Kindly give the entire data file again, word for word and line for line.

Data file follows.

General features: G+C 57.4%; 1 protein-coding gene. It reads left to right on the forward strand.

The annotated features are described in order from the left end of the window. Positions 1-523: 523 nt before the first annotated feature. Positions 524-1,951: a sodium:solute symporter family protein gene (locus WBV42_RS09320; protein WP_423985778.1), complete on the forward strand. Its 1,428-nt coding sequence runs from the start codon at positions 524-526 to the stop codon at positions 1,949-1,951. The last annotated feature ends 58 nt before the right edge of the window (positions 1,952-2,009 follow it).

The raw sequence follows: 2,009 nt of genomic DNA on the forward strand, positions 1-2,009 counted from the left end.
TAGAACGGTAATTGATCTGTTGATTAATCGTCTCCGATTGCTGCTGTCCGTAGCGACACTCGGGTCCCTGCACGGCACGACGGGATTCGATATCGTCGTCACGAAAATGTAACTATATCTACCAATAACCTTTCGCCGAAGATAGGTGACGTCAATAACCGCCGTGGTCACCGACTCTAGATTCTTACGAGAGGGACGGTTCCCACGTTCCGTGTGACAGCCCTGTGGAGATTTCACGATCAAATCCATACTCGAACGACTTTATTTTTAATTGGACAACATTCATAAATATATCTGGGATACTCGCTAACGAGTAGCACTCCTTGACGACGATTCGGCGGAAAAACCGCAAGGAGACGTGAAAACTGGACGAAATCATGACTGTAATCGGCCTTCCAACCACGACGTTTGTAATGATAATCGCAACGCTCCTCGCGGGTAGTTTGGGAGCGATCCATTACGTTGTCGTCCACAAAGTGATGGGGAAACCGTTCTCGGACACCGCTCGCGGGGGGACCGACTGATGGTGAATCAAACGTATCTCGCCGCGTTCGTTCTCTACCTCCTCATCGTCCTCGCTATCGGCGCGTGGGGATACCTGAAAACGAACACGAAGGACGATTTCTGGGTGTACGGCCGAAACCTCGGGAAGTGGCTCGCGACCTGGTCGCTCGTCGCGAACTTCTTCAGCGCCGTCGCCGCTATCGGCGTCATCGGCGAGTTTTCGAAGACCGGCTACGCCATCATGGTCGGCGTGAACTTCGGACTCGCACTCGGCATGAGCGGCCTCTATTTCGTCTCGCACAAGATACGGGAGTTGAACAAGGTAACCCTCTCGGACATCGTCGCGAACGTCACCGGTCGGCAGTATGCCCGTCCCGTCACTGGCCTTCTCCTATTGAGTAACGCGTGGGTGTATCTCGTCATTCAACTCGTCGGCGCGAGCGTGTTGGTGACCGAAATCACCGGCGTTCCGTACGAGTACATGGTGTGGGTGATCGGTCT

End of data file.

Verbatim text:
General features: G+C 57.4%; 1 protein-coding gene. It reads left to right on the forward strand.

The annotated features are described in order from the left end of the window. Positions 1-523: 523 nt before the first annotated feature. Positions 524-1,951: a sodium:solute symporter family protein gene (locus WBV42_RS09320; protein WP_423985778.1), complete on the forward strand. Its 1,428-nt coding sequence runs from the start codon at positions 524-526 to the stop codon at positions 1,949-1,951. The last annotated feature ends 58 nt before the right edge of the window (positions 1,952-2,009 follow it).

The raw sequence follows: 2,009 nt of genomic DNA on the forward strand, positions 1-2,009 counted from the left end.
TAGAACGGTAATTGATCTGTTGATTAATCGTCTCCGATTGCTGCTGTCCGTAGCGACACTCGGGTCCCTGCACGGCACGACGGGATTCGATATCGTCGTCACGAAAATGTAACTATATCTACCAATAACCTTTCGCCGAAGATAGGTGACGTCAATAACCGCCGTGGTCACCGACTCTAGATTCTTACGAGAGGGACGGTTCCCACGTTCCGTGTGACAGCCCTGTGGAGATTTCACGATCAAATCCATACTCGAACGACTTTATTTTTAATTGGACAACATTCATAAATATATCTGGGATACTCGCTAACGAGTAGCACTCCTTGACGACGATTCGGCGGAAAAACCGCAAGGAGACGTGAAAACTGGACGAAATCATGACTGTAATCGGCCTTCCAACCACGACGTTTGTAATGATAATCGCAACGCTCCTCGCGGGTAGTTTGGGAGCGATCCATTACGTTGTCGTCCACAAAGTGATGGGGAAACCGTTCTCGGACACCGCTCGCGGGGGGACCGACTGATGGTGAATCAAACGTATCTCGCCGCGTTCGTTCTCTACCTCCTCATCGTCCTCGCTATCGGCGCGTGGGGATACCTGAAAACGAACACGAAGGACGATTTCTGGGTGTACGGCCGAAACCTCGGGAAGTGGCTCGCGACCTGGTCGCTCGTCGCGAACTTCTTCAGCGCCGTCGCCGCTATCGGCGTCATCGGCGAGTTTTCGAAGACCGGCTACGCCATCATGGTCGGCGTGAACTTCGGACTCGCACTCGGCATGAGCGGCCTCTATTTCGTCTCGCACAAGATACGGGAGTTGAACAAGGTAACCCTCTCGGACATCGTCGCGAACGTCACCGGTCGGCAGTATGCCCGTCCCGTCACTGGCCTTCTCCTATTGAGTAACGCGTGGGTGTATCTCGTCATTCAACTCGTCGGCGCGAGCGTGTTGGTGACCGAAATCACCGGCGTTCCGTACGAGTACATGGTGTGGGTGATCGGTCT